Washington Times - Leahy asked to quit panel leadership

by Cheryl Wetzstein

A conservative watchdog group has written a letter to Sen. Patrick J. Leahy asking him to step aside as chairman of the Senate Judiciary Committee.

Mr. Leahy, Vermont Democrat, was "forced to resign from the Senate Intelligence Committee" in 1987 because he disclosed confidential information to reporters, said Mark R. Levin, president of the Landmark Legal Foundation.

"If you cannot be trusted to serve on the Senate Intelligence Committee, then you cannot be trusted to serve as chairman of the Senate Judiciary Committee at a time when that committee is overseeing an investigation into the government's intelligence operations — specifically, the FBI's counterterrorism activities," Mr. Levin wrote in a letter released yesterday.

"This is the most important investigation of national security matters since the Empire of Japan attacked Pearl Harbor," Mr. Levin wrote. "Therefore, Landmark asks that you step aside as chairman until the committee has completed its highly sensitive investigation."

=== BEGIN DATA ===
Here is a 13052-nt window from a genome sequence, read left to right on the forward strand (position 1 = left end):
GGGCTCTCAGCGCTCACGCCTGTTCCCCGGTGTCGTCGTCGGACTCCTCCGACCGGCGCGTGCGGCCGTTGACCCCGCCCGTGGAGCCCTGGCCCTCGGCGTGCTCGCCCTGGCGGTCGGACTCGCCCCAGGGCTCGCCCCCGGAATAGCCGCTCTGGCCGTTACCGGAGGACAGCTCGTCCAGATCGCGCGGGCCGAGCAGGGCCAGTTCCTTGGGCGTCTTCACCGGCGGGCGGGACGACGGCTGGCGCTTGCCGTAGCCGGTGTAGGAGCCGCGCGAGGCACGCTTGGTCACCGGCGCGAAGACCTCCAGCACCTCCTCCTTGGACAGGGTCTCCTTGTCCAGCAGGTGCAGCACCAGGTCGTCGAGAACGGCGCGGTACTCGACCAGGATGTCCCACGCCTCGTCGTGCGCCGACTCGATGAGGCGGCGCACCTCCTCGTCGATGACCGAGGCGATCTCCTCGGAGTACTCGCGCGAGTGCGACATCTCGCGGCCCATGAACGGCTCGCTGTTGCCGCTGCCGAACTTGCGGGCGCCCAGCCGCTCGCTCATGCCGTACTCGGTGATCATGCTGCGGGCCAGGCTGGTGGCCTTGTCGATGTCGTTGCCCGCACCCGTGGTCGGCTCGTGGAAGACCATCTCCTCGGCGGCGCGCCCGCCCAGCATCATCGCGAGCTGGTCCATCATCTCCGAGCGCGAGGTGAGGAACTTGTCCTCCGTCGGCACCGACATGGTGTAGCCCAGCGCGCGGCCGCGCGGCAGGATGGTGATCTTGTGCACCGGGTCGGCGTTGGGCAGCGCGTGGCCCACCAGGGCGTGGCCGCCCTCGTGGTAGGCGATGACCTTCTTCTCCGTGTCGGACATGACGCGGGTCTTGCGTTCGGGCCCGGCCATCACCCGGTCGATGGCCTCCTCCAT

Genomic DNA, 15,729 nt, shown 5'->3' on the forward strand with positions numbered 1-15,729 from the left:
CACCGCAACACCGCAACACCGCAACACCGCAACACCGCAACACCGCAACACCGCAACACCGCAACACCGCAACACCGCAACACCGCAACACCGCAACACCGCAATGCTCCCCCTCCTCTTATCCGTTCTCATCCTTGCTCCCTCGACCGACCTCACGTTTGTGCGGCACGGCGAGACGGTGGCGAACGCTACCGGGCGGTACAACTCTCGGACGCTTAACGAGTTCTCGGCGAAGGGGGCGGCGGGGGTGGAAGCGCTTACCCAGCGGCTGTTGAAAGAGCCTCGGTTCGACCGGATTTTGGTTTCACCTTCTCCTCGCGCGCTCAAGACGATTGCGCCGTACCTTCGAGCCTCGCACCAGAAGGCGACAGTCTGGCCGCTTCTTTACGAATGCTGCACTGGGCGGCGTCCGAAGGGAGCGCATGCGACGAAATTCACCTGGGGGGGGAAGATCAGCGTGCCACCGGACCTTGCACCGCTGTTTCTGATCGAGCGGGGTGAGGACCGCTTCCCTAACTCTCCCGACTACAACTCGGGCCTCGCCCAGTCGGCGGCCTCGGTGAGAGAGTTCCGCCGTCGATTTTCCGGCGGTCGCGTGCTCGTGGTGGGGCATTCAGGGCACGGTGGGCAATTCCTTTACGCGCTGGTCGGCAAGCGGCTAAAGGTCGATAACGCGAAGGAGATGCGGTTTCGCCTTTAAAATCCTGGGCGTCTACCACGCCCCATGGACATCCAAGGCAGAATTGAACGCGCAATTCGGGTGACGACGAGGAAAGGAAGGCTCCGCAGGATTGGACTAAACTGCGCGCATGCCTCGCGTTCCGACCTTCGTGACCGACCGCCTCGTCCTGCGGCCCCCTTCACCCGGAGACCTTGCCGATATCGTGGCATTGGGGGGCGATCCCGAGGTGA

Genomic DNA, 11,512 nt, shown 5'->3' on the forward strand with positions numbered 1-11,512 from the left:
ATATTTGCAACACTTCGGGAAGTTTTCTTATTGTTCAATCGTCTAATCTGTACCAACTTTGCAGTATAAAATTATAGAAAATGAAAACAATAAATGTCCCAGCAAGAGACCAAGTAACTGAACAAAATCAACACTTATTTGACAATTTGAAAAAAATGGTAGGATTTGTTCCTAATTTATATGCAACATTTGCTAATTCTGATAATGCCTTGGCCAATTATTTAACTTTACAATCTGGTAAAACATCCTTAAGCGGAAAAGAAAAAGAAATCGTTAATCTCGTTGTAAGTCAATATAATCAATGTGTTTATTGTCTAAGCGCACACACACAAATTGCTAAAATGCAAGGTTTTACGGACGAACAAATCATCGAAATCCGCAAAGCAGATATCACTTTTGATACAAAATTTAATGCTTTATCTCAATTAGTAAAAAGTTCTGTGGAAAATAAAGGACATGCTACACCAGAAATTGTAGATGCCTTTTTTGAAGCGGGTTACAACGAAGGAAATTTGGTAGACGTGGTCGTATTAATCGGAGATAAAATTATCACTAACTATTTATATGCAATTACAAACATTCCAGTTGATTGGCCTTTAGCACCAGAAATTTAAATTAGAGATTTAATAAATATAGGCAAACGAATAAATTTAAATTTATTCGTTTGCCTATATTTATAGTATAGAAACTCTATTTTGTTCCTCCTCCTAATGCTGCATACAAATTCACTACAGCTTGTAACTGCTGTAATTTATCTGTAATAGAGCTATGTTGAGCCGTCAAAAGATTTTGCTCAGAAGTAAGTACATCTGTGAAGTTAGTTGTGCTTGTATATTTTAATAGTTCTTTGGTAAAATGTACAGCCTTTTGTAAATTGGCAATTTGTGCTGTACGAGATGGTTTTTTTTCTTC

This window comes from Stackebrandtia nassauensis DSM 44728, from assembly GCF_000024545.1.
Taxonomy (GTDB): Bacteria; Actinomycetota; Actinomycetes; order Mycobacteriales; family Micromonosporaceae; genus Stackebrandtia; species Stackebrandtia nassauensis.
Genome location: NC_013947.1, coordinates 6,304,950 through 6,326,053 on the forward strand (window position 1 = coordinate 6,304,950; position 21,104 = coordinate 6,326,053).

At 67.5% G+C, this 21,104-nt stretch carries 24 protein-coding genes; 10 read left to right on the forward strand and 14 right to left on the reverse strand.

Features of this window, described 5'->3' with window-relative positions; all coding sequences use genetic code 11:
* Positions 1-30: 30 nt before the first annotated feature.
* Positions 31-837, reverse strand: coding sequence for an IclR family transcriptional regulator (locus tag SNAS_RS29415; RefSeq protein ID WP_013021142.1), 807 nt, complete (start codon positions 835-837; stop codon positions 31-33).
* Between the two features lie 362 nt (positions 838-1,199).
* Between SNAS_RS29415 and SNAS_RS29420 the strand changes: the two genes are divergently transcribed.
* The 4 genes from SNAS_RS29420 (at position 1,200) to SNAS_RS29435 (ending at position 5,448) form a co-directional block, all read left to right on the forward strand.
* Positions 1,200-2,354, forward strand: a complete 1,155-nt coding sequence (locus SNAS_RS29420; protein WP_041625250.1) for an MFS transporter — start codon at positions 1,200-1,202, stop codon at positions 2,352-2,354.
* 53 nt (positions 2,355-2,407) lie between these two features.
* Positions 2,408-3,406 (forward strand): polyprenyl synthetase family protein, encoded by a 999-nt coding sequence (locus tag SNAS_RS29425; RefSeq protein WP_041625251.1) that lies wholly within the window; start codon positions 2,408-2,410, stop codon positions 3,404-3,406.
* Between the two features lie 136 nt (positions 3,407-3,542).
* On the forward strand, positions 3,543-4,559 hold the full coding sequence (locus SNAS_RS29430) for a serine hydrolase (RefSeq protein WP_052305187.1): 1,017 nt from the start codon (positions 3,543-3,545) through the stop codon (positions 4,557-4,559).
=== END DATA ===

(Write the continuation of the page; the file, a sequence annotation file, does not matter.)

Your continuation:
David Carle, spokesman for Mr. Leahy, said the Landmark letter was "their same old garbage."

Landmark is "part of an extremist network that prefers intimidation to debate," Mr. Carle said. They have called for Mr. Leahy's resignation so regularly, he added, "I'd be surprised if they're even bothering to change the date on their press release anymore."

Mr. Levin sent copies of his letter to the other 18 members of the Senate Judiciary Committee and to Attorney General John Ashcroft.

The Justice Department should be wary of giving sensitive, confidential information to the "one known leaker" out of 100 senators, Mr. Levin said.

If Mr. Leahy doesn't step aside of his own accord, he added, "maybe a majority of the committee members will direct him to do so."

Sen. Edward M. Kennedy, Massachusetts Democrat, would be most likely to succeed Mr. Leahy, based on seniority, and "you can say a lot of things about Senator Kennedy, but as far I know he's never leaked confidential information," Mr. Levin said.

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